Google Science Fair awarded to a 16-year-old for her project on detecting Ebola
A 16-year-old teen, Olivia Hallisey from the United States won the 2015 Google Science Fair for her project on Ebola. Her project provides a fast, cheap, and stable test for the Ebola virus that gives easy-to-read results in less than 30 minutes possibly even before someone is showing symptoms.
According to her project description:
Current Ebola detection methods are complex, expensive, require unbroken refrigeration from manufacture to use and up to 12 hours from testing to confirmed diagnosis … The [test] provides rapid, inexpensive, accurate detection of Ebola viral antigens based on color change within 30 minutes in individuals prior to their becoming symptomatic and infectious.
There are many problem with several of the current Ebola tests, Hallisey wrote in her science fair description:
Current methods of Ebola detection utilize enzyme-linked immunosorbent assay (“ELISA”) detection kits which cost approximately $1.00 each, require complex instrumentation, trained medical professionals to administer, and up to 12 hours from testing to diagnosis.
Meanwhile, Hallisey could not test her invention on real Ebola patients or virus, she exhibited it could find a protein from the virus.
The Ebola test uses the typical components made up of antibodies (the labels that our immune system uses to mark bacteria and viruses as intruder) and chemicals that makes the test to change colors if these antibodies fasten to Ebola proteins in the sample.
The big change to make the test stable: To stabilize the chemicals on card stock, Hallisey used silk fibers that allowed them to stay at a room temperature for up to 3 weeks and still be efficient. Unlike the current Ebola tests, this does not require refrigeration.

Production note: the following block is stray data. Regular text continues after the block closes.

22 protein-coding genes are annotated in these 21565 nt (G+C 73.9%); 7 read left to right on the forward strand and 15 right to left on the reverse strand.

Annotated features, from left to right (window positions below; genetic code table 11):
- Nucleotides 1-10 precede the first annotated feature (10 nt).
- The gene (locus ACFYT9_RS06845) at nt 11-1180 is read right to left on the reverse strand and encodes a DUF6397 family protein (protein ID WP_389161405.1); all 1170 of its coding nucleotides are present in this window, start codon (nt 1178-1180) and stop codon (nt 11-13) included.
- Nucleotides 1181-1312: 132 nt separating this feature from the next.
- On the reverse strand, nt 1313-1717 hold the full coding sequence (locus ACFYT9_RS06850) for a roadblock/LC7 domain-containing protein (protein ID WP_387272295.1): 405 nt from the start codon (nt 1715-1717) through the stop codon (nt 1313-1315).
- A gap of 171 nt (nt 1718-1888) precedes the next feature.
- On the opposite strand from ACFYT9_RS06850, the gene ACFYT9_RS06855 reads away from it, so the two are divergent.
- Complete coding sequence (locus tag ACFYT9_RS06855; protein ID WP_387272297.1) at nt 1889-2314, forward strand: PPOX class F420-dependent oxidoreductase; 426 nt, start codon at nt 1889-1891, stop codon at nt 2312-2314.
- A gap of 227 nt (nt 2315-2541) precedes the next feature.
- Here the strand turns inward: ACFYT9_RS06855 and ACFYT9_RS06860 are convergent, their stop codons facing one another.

To design a paper-based test that needs only a serum sample (the clear part of the blood after the red blood cells have been removed) and water to run, Hallisey then used these silk-stabilized chemicals.
While the anti-Ebola antibodies are in the center, the three chemicals used to find out the Ebola protein-bound antibodies are added to separate corners of the paper (2,3,4 in the diagram to the right).
The serum sample is added to the open corner (1) to run the test.
Then, water is added to the chemicals, one by one, so that they flow down to the center of the test paper, something similar to how a paper towel absorbs up liquid even when only the corner of it is put in water.
The chemicals, serum sample, and water then merge in the right order and timing to give a positive or negative readout for the presence of Ebola proteins.
You can see the addition of the water at specific intervals in the time-lapse gif below, and how the chemicals combine to create a positive yellow reading:
It is critical to detect the virus infection in the patients early, because the sooner you start to treat someone the chances of their survival is more. It would be a game changer to have a test that is easy and can be stored at room temperature.
Currently, entering her junior year at Greenwich High School in Connecticut, Hallisey her test could also be adapted to detect Dengue, HIV, Lyme disease, and Yellow fever viruses, and even certain cancers.
The winners of the fifth annual Google Science Fair were announced live from Google Headquarters in Mountain View, California. Derek Muller, who created the science and engineering channel Veritasium hosted the event.
Hallisey won the grand prize by beating 22 other finalists. She takes home $50,000 in scholarship funding from Google.
The science fair is meant to invite and let the next generation of young scientists, innovators, and inventors worldwide compete with each other. All teens aged between 13 to 18 years are invited to apply. 22 finalists were narrowed down from thousands of participants who had applied from around the world that had came to the celebration.
Below are all the finalists that are lined up on stage:
Ahmed Mohamed, the Texas teen who was arrested at school after bringing in a clock to show his teachers paid a special visit to the science fair participants.